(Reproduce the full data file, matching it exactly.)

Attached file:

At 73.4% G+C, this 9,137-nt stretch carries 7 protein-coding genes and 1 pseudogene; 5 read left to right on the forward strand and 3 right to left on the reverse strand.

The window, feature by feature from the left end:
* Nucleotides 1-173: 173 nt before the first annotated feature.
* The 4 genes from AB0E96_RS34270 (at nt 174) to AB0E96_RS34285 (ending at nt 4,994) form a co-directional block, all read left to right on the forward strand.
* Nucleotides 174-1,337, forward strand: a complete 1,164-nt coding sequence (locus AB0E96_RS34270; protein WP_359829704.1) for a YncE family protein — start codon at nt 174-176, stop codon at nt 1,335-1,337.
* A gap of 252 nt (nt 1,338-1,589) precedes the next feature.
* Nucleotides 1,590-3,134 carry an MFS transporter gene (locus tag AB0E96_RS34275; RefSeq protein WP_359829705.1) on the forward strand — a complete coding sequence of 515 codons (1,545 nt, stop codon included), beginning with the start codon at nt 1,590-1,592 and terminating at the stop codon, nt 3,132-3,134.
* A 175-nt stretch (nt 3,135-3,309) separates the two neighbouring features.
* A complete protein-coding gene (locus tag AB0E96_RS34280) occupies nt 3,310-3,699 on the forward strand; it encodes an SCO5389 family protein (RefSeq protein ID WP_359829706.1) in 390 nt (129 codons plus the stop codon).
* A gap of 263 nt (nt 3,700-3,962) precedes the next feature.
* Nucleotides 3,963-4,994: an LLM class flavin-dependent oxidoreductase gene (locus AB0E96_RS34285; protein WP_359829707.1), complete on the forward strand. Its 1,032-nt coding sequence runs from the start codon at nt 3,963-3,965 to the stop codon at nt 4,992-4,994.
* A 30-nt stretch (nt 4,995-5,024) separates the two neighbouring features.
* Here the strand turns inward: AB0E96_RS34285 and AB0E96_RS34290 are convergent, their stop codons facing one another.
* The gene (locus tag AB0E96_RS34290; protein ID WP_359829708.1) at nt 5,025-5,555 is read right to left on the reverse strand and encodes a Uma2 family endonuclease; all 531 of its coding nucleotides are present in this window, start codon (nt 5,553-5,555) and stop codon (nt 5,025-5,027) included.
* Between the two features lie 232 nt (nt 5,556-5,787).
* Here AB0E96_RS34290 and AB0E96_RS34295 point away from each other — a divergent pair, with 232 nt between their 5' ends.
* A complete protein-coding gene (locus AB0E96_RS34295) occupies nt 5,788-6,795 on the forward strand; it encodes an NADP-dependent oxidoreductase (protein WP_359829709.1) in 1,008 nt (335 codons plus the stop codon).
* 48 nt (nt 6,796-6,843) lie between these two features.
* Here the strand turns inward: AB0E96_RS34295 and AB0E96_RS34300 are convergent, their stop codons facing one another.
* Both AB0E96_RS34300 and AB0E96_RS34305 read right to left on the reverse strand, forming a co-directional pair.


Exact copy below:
At 73.4% G+C, this 9,137-nt stretch carries 7 protein-coding genes and 1 pseudogene; 5 read left to right on the forward strand and 3 right to left on the reverse strand.

The window, feature by feature from the left end:
* Nucleotides 1-173: 173 nt before the first annotated feature.
* The 4 genes from AB0E96_RS34270 (at nt 174) to AB0E96_RS34285 (ending at nt 4,994) form a co-directional block, all read left to right on the forward strand.
* Nucleotides 174-1,337, forward strand: a complete 1,164-nt coding sequence (locus AB0E96_RS34270; protein WP_359829704.1) for a YncE family protein — start codon at nt 174-176, stop codon at nt 1,335-1,337.
* A gap of 252 nt (nt 1,338-1,589) precedes the next feature.
* Nucleotides 1,590-3,134 carry an MFS transporter gene (locus tag AB0E96_RS34275; RefSeq protein WP_359829705.1) on the forward strand — a complete coding sequence of 515 codons (1,545 nt, stop codon included), beginning with the start codon at nt 1,590-1,592 and terminating at the stop codon, nt 3,132-3,134.
* A 175-nt stretch (nt 3,135-3,309) separates the two neighbouring features.
* A complete protein-coding gene (locus tag AB0E96_RS34280) occupies nt 3,310-3,699 on the forward strand; it encodes an SCO5389 family protein (RefSeq protein ID WP_359829706.1) in 390 nt (129 codons plus the stop codon).
* A gap of 263 nt (nt 3,700-3,962) precedes the next feature.
* Nucleotides 3,963-4,994: an LLM class flavin-dependent oxidoreductase gene (locus AB0E96_RS34285; protein WP_359829707.1), complete on the forward strand. Its 1,032-nt coding sequence runs from the start codon at nt 3,963-3,965 to the stop codon at nt 4,992-4,994.
* A 30-nt stretch (nt 4,995-5,024) separates the two neighbouring features.
* Here the strand turns inward: AB0E96_RS34285 and AB0E96_RS34290 are convergent, their stop codons facing one another.
* The gene (locus tag AB0E96_RS34290; protein ID WP_359829708.1) at nt 5,025-5,555 is read right to left on the reverse strand and encodes a Uma2 family endonuclease; all 531 of its coding nucleotides are present in this window, start codon (nt 5,553-5,555) and stop codon (nt 5,025-5,027) included.
* Between the two features lie 232 nt (nt 5,556-5,787).
* Here AB0E96_RS34290 and AB0E96_RS34295 point away from each other — a divergent pair, with 232 nt between their 5' ends.
* A complete protein-coding gene (locus AB0E96_RS34295) occupies nt 5,788-6,795 on the forward strand; it encodes an NADP-dependent oxidoreductase (protein WP_359829709.1) in 1,008 nt (335 codons plus the stop codon).
* 48 nt (nt 6,796-6,843) lie between these two features.
* Here the strand turns inward: AB0E96_RS34295 and AB0E96_RS34300 are convergent, their stop codons facing one another.
* Both AB0E96_RS34300 and AB0E96_RS34305 read right to left on the reverse strand, forming a co-directional pair.